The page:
On September 12, 2022, President Joe Biden signed Executive Order 14081, Advancing Biotechnology and Biomanufacturing Innovation for a Sustainable, Safe, and Secure American Bioeconomy, intended to “accelerate biotechnology innovation and grow America’s bioeconomy across multiple sectors, including a range of industries, including health, agriculture, and energy.” Below is a set of recent publications from GES Center faculty relating to the content of the EO.

See all GES Center faculty publications here >

ArticleYearSignificanceKeywordsArticle Image
Furgurson, J., Loschin, N., Butoto, E., Abugu, M., Gillespie, C. J., Brown, R., Ferraro, G., Speicher, N., Stokes, R., Budnick, A., Geist, K., Alirigia, R., Andrews, A., & Mainello, A. (2023). Seizing the policy moment in crop biotech regulation: An interdisciplinary response to the Executive Order on biotechnology. Frontiers in Bioengineering and Biotechnology, 11, 1241537. DOI: 10.3389/fbioe.2023.1241537PDF.2023This article critically examines the Biden Administration's Executive Order on Biotechnology and its implications for the regulatory landscape of agricultural biotechnology products. By highlighting historical challenges and the current gaps in the US regulatory system, the authors underscore the urgent need for enhanced transparency and public engagement. Their proposed solutions, including the creation of a shared database ecosystem and reforming public engagement practices, offer a roadmap for building public trust and ensuring responsible biotechnology research and development.Genetic engineering, Coordinated framework, GMO, Public engagement, Policy
Gould, Fred, et al. "Toward product-based regulation of crops: Current process-based approaches to regulation are no longer fit for purpose." Science 377, 1051 (2022). DOI: 10.1126/science.abo3034 (*Open-access link)2022A Policy Forum article calling for a new approach to regulating genetically engineered (GE) crops argues that current approaches for triggering safety testing vary dramatically among countries and generally lack scientific merit – particularly as advances in crop breeding have blurred the lines between conventional breeding and genetic engineering.Product-based Regulation, CRISPR, Bioengineered CropsGould, Fred, et al.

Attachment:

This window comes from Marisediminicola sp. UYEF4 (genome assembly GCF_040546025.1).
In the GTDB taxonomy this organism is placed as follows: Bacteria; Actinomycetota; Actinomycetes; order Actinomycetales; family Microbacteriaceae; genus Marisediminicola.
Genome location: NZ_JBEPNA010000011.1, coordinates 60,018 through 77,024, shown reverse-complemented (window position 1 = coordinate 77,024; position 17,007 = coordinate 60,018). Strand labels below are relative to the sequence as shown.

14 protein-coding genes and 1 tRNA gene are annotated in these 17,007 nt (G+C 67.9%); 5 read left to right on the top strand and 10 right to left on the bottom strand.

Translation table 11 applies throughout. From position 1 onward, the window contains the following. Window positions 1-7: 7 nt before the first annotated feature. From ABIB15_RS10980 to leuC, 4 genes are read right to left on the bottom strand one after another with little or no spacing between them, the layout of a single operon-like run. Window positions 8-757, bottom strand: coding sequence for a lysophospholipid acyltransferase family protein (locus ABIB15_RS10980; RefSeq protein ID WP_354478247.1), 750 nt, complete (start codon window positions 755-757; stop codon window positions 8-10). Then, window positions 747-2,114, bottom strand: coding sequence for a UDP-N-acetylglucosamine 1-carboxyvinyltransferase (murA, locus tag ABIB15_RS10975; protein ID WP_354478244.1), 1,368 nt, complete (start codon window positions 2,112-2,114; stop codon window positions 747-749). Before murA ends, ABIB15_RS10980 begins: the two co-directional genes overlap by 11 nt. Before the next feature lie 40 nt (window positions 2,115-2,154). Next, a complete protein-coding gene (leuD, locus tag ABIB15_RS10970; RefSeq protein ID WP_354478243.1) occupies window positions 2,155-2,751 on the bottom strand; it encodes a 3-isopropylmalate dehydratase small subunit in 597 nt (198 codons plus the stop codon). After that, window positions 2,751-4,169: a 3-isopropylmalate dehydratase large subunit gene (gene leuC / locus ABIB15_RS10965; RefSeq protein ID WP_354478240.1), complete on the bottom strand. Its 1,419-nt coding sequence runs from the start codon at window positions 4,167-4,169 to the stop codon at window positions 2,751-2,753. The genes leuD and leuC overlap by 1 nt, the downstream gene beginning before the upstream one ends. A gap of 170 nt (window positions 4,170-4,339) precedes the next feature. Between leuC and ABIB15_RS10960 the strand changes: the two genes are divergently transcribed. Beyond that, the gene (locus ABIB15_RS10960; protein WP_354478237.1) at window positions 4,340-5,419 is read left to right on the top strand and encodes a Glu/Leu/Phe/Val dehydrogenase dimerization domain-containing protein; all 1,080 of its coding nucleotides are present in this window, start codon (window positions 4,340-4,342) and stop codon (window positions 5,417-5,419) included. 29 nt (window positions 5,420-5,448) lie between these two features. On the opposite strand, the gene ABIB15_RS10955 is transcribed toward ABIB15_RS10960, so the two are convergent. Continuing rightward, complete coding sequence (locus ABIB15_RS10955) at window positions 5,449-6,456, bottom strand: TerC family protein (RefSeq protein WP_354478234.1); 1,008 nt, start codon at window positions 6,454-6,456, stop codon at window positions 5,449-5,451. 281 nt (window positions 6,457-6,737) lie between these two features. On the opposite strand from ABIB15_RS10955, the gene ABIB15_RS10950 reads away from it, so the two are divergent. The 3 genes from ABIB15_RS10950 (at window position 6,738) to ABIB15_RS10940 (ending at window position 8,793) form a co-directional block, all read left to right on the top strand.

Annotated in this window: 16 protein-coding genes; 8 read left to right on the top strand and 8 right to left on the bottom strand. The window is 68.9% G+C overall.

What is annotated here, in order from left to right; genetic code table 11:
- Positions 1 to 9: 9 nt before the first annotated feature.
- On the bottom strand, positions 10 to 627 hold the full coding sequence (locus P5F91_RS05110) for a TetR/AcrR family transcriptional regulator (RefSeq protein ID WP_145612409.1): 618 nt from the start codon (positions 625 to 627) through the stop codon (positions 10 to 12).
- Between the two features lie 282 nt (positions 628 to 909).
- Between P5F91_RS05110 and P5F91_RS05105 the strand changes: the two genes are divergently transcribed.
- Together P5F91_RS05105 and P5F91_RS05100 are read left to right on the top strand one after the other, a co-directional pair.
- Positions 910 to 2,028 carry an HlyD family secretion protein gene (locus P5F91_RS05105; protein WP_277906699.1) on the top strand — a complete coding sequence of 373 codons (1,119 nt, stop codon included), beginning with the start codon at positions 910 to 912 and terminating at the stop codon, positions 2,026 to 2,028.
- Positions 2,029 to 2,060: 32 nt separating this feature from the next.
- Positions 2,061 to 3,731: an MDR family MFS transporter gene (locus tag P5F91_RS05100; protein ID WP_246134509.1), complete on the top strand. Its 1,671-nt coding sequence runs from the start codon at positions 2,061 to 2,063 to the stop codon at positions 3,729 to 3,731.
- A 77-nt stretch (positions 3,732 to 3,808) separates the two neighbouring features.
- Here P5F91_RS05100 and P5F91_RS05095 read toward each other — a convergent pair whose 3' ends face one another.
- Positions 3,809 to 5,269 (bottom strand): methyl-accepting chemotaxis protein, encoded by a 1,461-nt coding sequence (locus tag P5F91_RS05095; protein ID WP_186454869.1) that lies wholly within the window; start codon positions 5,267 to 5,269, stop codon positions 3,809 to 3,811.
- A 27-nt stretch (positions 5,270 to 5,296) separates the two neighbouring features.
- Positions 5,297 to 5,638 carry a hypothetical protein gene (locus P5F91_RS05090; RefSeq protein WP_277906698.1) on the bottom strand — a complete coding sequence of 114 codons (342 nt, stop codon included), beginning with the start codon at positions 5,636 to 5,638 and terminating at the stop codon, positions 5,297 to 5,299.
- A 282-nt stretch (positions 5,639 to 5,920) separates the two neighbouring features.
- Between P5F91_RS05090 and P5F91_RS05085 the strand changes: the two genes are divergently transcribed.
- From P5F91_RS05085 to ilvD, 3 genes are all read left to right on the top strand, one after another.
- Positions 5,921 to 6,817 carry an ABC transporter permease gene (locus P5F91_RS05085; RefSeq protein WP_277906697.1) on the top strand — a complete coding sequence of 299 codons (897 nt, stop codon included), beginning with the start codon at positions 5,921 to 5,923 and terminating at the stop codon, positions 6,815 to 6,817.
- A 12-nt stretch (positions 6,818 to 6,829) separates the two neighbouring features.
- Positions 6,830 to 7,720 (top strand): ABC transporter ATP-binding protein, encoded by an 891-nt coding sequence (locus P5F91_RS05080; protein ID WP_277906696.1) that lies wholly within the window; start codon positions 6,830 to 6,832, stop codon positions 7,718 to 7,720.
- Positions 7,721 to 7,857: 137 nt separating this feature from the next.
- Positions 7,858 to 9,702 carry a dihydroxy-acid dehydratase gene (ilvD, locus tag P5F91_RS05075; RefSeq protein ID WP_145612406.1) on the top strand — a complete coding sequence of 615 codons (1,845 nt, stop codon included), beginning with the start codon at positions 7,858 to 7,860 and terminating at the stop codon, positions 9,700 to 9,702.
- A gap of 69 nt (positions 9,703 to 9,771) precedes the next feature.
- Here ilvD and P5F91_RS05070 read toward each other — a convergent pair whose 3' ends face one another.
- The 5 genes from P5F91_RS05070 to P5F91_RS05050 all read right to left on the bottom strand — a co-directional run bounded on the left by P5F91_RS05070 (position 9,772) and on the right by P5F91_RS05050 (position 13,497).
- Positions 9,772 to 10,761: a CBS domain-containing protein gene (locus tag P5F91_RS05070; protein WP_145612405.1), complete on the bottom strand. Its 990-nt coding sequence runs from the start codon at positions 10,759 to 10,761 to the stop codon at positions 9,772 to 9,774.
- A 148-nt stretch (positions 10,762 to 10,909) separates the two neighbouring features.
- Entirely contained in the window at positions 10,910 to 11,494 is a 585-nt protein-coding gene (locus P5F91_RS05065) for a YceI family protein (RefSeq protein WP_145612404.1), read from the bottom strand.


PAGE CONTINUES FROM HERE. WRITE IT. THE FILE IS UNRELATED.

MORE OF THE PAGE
Kuzma, J. Implementing responsible research and innovation: a case study of U.S. biotechnology oversight. Global Public Policy and Governance: 1-19. (2022). doi: 10.1007/s43508-022-00046-x (*Open-access link). PDF2022This article explores two research questions through a case study of U.S. biotechnology oversight: why visions of Responsible Research and Innovation (RRI) are difficult to implement in governance systems for emerging technologies, and how to get policies and programs to overcome barriers to RRI implementation on the national policy agenda.Responsible Research and Innovation (RRI), Governance Systems, Emerging technologiesKuzma, J. Implementing responsible research and innovation: a case study of U.S. biotechnology oversight. Global Public Policy and Governance: 1-19. (2022). doi: 10.1007/s43508-022-00046-x Fig. 1 Typology of Barriers to RRI. Three levels of barriers were uncovered through focus groups and surveys as described in Kuzma & Roberts (2018), Kuzma and Cummings (2021); and Roberts et al. (2020). The arrow indicates that barriers at the macro-level influence the creation of barriers at the meso- and micro-levels